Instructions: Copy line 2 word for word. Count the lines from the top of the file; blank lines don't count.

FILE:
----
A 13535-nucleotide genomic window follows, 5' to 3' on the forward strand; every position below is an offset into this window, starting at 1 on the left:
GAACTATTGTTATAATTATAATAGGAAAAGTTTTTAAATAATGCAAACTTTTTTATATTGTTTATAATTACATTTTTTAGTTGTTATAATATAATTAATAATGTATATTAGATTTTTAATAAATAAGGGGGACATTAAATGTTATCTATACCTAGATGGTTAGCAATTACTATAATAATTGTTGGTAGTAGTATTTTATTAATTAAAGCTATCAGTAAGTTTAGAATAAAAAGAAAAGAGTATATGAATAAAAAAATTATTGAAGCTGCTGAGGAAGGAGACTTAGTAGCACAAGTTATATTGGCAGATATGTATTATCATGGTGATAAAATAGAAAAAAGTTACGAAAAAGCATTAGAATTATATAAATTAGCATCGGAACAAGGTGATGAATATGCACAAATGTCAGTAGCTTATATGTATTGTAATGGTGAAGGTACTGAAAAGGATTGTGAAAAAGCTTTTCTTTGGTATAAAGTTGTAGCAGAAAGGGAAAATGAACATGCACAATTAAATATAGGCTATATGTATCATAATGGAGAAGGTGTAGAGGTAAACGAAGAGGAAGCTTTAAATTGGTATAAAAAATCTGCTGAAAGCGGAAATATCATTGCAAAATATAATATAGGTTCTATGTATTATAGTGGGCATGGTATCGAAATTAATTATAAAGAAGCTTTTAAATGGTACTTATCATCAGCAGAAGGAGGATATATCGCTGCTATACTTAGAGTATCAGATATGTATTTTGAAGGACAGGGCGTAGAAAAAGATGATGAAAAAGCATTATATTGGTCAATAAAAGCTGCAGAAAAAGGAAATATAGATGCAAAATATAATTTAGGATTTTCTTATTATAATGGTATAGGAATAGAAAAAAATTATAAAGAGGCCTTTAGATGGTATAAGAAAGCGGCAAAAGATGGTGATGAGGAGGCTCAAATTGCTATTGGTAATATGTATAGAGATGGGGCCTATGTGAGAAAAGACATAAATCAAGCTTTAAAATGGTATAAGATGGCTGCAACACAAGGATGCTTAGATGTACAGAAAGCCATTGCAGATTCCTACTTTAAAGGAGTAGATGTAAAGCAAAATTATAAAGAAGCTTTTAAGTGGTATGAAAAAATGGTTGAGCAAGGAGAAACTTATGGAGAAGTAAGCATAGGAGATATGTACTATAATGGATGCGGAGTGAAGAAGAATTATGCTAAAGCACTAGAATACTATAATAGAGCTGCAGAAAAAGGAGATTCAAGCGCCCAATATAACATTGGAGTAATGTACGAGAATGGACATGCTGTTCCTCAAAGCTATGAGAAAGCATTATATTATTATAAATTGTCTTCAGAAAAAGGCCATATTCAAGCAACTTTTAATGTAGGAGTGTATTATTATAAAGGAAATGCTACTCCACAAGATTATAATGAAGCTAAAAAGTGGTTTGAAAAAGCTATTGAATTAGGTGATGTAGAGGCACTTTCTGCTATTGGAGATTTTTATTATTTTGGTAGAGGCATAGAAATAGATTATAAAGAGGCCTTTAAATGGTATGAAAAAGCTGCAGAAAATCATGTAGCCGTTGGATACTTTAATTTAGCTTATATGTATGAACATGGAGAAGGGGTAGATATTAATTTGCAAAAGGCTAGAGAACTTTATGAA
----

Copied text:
GAACTATTGTTATAATTATAATAGGAAAAGTTTTTAAATAATGCAAACTTTTTTATATTGTTTATAATTACATTTTTTAGTTGTTATAATATAATTAATAATGTATATTAGATTTTTAATAAATAAGGGGGACATTAAATGTTATCTATACCTAGATGGTTAGCAATTACTATAATAATTGTTGGTAGTAGTATTTTATTAATTAAAGCTATCAGTAAGTTTAGAATAAAAAGAAAAGAGTATATGAATAAAAAAATTATTGAAGCTGCTGAGGAAGGAGACTTAGTAGCACAAGTTATATTGGCAGATATGTATTATCATGGTGATAAAATAGAAAAAAGTTACGAAAAAGCATTAGAATTATATAAATTAGCATCGGAACAAGGTGATGAATATGCACAAATGTCAGTAGCTTATATGTATTGTAATGGTGAAGGTACTGAAAAGGATTGTGAAAAAGCTTTTCTTTGGTATAAAGTTGTAGCAGAAAGGGAAAATGAACATGCACAATTAAATATAGGCTATATGTATCATAATGGAGAAGGTGTAGAGGTAAACGAAGAGGAAGCTTTAAATTGGTATAAAAAATCTGCTGAAAGCGGAAATATCATTGCAAAATATAATATAGGTTCTATGTATTATAGTGGGCATGGTATCGAAATTAATTATAAAGAAGCTTTTAAATGGTACTTATCATCAGCAGAAGGAGGATATATCGCTGCTATACTTAGAGTATCAGATATGTATTTTGAAGGACAGGGCGTAGAAAAAGATGATGAAAAAGCATTATATTGGTCAATAAAAGCTGCAGAAAAAGGAAATATAGATGCAAAATATAATTTAGGATTTTCTTATTATAATGGTATAGGAATAGAAAAAAATTATAAAGAGGCCTTTAGATGGTATAAGAAAGCGGCAAAAGATGGTGATGAGGAGGCTCAAATTGCTATTGGTAATATGTATAGAGATGGGGCCTATGTGAGAAAAGACATAAATCAAGCTTTAAAATGGTATAAGATGGCTGCAACACAAGGATGCTTAGATGTACAGAAAGCCATTGCAGATTCCTACTTTAAAGGAGTAGATGTAAAGCAAAATTATAAAGAAGCTTTTAAGTGGTATGAAAAAATGGTTGAGCAAGGAGAAACTTATGGAGAAGTAAGCATAGGAGATATGTACTATAATGGATGCGGAGTGAAGAAGAATTATGCTAAAGCACTAGAATACTATAATAGAGCTGCAGAAAAAGGAGATTCAAGCGCCCAATATAACATTGGAGTAATGTACGAGAATGGACATGCTGTTCCTCAAAGCTATGAGAAAGCATTATATTATTATAAATTGTCTTCAGAAAAAGGCCATATTCAAGCAACTTTTAATGTAGGAGTGTATTATTATAAAGGAAATGCTACTCCACAAGATTATAATGAAGCTAAAAAGTGGTTTGAAAAAGCTATTGAATTAGGTGATGTAGAGGCACTTTCTGCTATTGGAGATTTTTATTATTTTGGTAGAGGCATAGAAATAGATTATAAAGAGGCCTTTAAATGGTATGAAAAAGCTGCAGAAAATCATGTAGCCGTTGGATACTTTAATTTAGCTTATATGTATGAACATGGAGAAGGGGTAGATATTAATTTGCAAAAGGCTAGAGAACTTTATGAA